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Anti-Slavery Poems
The Freed Islands

by John Greenleaf Whittier

Written for the anniversary celebration of the first of August,
at Milton, 7846.

A few brief years have passed away
Since Britain drove her million slaves
Beneath the tropic's fiery ray
God willed their freedom; and to-day
Life blooms above those island graves!

He spoke! across the Carib Sea,
We heard the clash of breaking chains,
And felt the heart-throb of the free,
The first, strong pulse of liberty
Which thrilled along the bondman's veins.

Though long delayed, and far, and slow,
The Briton's triumph shall be ours
Wears slavery here a prouder brow
Than that which twelve short years ago
Scowled darkly from her island bowers?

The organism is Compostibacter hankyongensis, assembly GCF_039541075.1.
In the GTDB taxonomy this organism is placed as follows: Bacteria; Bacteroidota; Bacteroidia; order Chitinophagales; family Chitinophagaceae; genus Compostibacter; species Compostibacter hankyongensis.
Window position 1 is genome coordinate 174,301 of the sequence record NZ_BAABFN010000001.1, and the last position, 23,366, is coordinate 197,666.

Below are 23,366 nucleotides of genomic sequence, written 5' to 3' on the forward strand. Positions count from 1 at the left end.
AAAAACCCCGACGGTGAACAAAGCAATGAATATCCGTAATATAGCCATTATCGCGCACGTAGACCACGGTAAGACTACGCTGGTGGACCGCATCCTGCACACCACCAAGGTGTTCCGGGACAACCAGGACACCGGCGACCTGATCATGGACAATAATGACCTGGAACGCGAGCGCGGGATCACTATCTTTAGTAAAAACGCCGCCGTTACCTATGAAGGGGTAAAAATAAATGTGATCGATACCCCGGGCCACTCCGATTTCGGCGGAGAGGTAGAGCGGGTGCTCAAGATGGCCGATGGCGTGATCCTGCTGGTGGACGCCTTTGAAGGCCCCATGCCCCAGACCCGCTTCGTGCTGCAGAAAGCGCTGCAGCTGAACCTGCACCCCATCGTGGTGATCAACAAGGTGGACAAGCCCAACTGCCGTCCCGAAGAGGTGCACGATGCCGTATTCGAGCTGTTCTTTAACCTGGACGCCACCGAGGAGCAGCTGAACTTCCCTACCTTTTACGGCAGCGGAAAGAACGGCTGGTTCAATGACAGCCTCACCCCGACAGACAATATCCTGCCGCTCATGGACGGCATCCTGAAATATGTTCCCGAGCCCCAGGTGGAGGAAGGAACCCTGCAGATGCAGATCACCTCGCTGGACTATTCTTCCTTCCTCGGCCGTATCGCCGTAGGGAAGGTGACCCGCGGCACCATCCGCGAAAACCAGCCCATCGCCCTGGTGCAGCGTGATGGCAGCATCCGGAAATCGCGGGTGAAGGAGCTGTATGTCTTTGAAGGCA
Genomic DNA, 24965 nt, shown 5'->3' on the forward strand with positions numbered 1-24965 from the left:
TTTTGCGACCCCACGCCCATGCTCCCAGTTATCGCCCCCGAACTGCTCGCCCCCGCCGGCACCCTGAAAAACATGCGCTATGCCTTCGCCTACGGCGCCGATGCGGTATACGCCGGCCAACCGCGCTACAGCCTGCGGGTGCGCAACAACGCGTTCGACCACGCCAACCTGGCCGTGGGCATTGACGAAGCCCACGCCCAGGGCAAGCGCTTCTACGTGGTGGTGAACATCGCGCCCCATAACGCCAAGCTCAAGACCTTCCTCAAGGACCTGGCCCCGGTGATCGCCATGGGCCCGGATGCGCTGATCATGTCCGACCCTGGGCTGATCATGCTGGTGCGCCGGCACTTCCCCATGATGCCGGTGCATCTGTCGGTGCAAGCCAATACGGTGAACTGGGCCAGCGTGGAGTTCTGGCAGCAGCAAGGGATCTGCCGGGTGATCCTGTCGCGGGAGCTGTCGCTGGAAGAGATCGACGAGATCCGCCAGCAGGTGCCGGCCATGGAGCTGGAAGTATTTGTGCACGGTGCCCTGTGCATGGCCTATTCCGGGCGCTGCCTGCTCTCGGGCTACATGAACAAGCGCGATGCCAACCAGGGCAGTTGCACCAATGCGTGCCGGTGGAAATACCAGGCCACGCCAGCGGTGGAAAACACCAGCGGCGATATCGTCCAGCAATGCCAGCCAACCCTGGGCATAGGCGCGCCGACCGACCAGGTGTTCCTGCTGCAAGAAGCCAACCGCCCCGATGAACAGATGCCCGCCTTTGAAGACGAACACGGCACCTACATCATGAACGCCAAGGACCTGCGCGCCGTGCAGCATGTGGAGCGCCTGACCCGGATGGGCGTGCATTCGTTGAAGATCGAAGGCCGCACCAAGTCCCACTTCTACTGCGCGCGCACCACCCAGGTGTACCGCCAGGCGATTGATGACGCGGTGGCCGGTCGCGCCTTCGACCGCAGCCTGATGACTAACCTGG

Mighty alike for good or ill
With mother-land, we fully share
The Saxon strength, the nerve of steel,
The tireless energy of will,
The power to do, the pride to dare.

What she has done can we not do?
Our hour and men are both at hand;
The blast which Freedom's angel blew
O'er her green islands, echoes through
Each valley of our forest land.

Hear it, old Europe! we have sworn
The death of slavery. When it falls,
Look to your vassals in their turn,
Your poor dumb millions, crushed and worn,
Your prisons and your palace walls!

O kingly mockers! scoffing show
What deeds in Freedom's name we do;
Yet know that every taunt ye throw
Across the waters, goads our slow
Progression towards the right and true.

Not always shall your outraged poor,
Appalled by democratic crime,
Grind as their fathers ground before;
The hour which sees our prison door
Swing wide shall be their triumph time.

On then, my brothers! every blow
Ye deal is felt the wide earth through;
Whatever here uplifts the low
Or humbles Freedom's hateful foe,
Blesses the Old World through the New.

Take heart! The promised hour draws near;
I hear the downward beat of wings,
And Freedom's trumpet sounding clear
"Joy to the people! woe and fear
To new-world tyrants, old-world kings!"
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